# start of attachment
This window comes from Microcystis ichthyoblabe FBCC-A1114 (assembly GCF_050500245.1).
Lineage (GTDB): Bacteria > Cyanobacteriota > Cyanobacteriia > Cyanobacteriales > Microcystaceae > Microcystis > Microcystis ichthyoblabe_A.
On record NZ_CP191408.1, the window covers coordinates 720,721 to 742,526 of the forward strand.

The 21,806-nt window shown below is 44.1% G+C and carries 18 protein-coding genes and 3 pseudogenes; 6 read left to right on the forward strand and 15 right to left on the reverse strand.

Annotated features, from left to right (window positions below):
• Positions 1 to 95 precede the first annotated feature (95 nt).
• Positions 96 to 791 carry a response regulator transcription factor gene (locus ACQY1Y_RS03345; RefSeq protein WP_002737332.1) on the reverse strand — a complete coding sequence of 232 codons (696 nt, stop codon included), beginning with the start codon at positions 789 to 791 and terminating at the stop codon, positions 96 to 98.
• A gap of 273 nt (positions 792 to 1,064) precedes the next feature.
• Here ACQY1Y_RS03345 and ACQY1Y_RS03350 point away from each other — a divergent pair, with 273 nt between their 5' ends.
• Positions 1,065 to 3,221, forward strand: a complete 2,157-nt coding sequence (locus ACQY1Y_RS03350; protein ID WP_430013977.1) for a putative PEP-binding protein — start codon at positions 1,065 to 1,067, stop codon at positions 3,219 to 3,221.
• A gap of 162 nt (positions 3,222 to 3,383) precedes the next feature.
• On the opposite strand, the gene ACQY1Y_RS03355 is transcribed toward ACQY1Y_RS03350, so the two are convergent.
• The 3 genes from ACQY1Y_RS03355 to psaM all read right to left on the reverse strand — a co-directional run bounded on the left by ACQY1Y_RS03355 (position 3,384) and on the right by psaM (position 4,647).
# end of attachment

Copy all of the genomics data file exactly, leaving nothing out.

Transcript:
This window comes from Microcystis ichthyoblabe FBCC-A1114 (assembly GCF_050500245.1).
Lineage (GTDB): Bacteria > Cyanobacteriota > Cyanobacteriia > Cyanobacteriales > Microcystaceae > Microcystis > Microcystis ichthyoblabe_A.
On record NZ_CP191408.1, the window covers coordinates 720,721 to 742,526 of the forward strand.

The 21,806-nt window shown below is 44.1% G+C and carries 18 protein-coding genes and 3 pseudogenes; 6 read left to right on the forward strand and 15 right to left on the reverse strand.

Annotated features, from left to right (window positions below):
• Positions 1 to 95 precede the first annotated feature (95 nt).
• Positions 96 to 791 carry a response regulator transcription factor gene (locus ACQY1Y_RS03345; RefSeq protein WP_002737332.1) on the reverse strand — a complete coding sequence of 232 codons (696 nt, stop codon included), beginning with the start codon at positions 789 to 791 and terminating at the stop codon, positions 96 to 98.
• A gap of 273 nt (positions 792 to 1,064) precedes the next feature.
• Here ACQY1Y_RS03345 and ACQY1Y_RS03350 point away from each other — a divergent pair, with 273 nt between their 5' ends.
• Positions 1,065 to 3,221, forward strand: a complete 2,157-nt coding sequence (locus ACQY1Y_RS03350; protein ID WP_430013977.1) for a putative PEP-binding protein — start codon at positions 1,065 to 1,067, stop codon at positions 3,219 to 3,221.
• A gap of 162 nt (positions 3,222 to 3,383) precedes the next feature.
• On the opposite strand, the gene ACQY1Y_RS03355 is transcribed toward ACQY1Y_RS03350, so the two are convergent.
• The 3 genes from ACQY1Y_RS03355 to psaM all read right to left on the reverse strand — a co-directional run bounded on the left by ACQY1Y_RS03355 (position 3,384) and on the right by psaM (position 4,647).